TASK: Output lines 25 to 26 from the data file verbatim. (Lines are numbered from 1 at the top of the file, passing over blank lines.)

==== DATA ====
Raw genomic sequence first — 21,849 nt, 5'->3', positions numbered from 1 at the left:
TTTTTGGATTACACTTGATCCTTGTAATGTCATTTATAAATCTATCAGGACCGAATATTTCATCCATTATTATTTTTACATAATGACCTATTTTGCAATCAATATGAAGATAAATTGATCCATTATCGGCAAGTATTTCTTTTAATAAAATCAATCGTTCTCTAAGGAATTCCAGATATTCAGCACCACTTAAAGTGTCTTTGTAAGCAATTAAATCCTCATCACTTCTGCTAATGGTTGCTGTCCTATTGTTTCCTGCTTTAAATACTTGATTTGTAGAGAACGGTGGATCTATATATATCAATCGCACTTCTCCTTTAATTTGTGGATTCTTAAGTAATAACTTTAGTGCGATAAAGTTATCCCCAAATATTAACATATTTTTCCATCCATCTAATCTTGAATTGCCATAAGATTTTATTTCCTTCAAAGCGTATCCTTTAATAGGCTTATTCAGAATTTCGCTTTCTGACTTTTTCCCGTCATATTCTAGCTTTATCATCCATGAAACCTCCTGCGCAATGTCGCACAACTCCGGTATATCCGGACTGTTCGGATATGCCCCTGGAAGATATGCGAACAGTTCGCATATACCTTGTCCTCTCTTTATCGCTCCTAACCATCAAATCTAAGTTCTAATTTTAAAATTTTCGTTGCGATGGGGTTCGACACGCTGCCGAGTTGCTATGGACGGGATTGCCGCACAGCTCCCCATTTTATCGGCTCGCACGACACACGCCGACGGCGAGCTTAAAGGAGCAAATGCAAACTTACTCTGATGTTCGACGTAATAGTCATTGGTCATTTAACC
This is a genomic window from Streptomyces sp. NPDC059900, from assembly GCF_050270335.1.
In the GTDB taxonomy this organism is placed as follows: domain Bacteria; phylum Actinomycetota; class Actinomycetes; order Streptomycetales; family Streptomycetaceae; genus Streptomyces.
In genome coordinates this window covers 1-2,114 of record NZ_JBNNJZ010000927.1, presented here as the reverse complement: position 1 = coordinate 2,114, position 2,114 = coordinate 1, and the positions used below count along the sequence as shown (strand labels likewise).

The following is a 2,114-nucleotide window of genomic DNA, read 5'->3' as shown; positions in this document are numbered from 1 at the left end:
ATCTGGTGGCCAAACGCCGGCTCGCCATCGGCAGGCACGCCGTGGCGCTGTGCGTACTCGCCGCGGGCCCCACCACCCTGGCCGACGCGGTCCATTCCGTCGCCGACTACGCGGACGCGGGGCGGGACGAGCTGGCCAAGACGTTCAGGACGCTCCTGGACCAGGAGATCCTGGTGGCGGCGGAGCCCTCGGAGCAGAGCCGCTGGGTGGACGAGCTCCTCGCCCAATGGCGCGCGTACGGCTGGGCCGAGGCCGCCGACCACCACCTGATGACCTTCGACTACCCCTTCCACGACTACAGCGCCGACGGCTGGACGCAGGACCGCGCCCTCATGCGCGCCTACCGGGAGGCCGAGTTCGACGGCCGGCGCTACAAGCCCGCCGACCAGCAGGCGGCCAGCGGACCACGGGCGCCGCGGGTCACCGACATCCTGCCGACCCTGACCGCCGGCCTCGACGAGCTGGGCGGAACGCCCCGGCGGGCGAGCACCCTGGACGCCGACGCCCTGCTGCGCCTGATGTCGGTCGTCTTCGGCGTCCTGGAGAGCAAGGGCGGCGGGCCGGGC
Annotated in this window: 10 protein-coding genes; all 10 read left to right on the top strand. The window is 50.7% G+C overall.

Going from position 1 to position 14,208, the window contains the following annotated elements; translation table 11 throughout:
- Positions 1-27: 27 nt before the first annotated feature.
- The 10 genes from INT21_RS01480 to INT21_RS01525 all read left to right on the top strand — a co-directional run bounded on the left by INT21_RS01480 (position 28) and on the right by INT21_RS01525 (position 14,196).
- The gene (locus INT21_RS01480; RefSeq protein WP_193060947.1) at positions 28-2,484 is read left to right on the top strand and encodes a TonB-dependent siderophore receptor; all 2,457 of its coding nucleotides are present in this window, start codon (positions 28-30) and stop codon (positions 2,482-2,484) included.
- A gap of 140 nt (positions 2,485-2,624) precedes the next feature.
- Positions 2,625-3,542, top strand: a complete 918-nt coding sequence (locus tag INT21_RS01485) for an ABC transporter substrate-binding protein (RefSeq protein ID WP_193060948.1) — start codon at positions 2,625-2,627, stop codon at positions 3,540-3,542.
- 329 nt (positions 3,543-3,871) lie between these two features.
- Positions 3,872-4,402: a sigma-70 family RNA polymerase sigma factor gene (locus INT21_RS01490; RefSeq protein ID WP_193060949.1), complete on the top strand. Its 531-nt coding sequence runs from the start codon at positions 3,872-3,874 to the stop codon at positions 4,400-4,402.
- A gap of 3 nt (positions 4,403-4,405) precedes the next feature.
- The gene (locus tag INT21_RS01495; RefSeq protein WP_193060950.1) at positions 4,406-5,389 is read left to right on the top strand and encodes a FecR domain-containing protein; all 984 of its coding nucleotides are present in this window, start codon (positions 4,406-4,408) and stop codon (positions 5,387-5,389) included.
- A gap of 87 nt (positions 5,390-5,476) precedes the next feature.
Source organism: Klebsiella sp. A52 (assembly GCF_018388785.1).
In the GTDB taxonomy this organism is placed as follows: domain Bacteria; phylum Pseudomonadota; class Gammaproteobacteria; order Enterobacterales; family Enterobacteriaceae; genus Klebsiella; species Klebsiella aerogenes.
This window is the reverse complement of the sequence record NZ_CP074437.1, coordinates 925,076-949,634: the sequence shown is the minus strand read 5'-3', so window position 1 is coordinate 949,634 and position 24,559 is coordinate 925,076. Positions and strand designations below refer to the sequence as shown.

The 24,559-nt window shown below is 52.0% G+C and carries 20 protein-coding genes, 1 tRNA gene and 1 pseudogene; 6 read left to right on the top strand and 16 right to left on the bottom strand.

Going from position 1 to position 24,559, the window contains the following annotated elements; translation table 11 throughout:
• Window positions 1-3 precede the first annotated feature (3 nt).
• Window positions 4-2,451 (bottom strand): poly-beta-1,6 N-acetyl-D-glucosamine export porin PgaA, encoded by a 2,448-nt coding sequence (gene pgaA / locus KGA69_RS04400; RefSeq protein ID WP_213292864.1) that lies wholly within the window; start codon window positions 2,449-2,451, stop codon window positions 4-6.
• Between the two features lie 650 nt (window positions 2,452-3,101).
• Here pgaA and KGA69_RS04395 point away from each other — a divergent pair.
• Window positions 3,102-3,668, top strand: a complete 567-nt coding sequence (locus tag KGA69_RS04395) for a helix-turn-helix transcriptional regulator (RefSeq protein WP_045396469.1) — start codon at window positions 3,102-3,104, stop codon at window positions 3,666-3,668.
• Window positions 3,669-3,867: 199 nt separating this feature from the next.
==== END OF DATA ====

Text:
• Window positions 1-3 precede the first annotated feature (3 nt).
• Window positions 4-2,451 (bottom strand): poly-beta-1,6 N-acetyl-D-glucosamine export porin PgaA, encoded by a 2,448-nt coding sequence (gene pgaA / locus KGA69_RS04400; RefSeq protein ID WP_213292864.1) that lies wholly within the window; start codon window positions 2,449-2,451, stop codon window positions 4-6.